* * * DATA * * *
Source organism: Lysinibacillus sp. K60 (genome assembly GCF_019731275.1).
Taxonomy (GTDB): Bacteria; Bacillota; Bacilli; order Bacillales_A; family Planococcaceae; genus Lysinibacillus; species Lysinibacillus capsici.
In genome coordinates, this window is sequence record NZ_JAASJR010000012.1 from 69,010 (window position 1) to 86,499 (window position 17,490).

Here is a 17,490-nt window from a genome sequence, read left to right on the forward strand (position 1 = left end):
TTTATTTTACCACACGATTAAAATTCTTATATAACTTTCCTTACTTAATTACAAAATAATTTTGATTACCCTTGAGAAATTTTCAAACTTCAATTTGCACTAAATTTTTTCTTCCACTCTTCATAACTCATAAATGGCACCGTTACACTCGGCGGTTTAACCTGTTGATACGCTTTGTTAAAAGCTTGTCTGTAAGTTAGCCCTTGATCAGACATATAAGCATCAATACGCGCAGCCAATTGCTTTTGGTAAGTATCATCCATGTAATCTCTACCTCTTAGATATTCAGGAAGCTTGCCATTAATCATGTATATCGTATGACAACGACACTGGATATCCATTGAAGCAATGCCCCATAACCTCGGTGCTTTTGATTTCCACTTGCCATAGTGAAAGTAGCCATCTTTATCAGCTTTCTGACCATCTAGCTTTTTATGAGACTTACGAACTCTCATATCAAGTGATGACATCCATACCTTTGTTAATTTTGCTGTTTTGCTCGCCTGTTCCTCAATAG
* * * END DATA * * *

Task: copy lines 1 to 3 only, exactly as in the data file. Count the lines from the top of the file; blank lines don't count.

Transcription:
Source organism: Lysinibacillus sp. K60 (genome assembly GCF_019731275.1).
Taxonomy (GTDB): Bacteria; Bacillota; Bacilli; order Bacillales_A; family Planococcaceae; genus Lysinibacillus; species Lysinibacillus capsici.
In genome coordinates, this window is sequence record NZ_JAASJR010000012.1 from 69,010 (window position 1) to 86,499 (window position 17,490).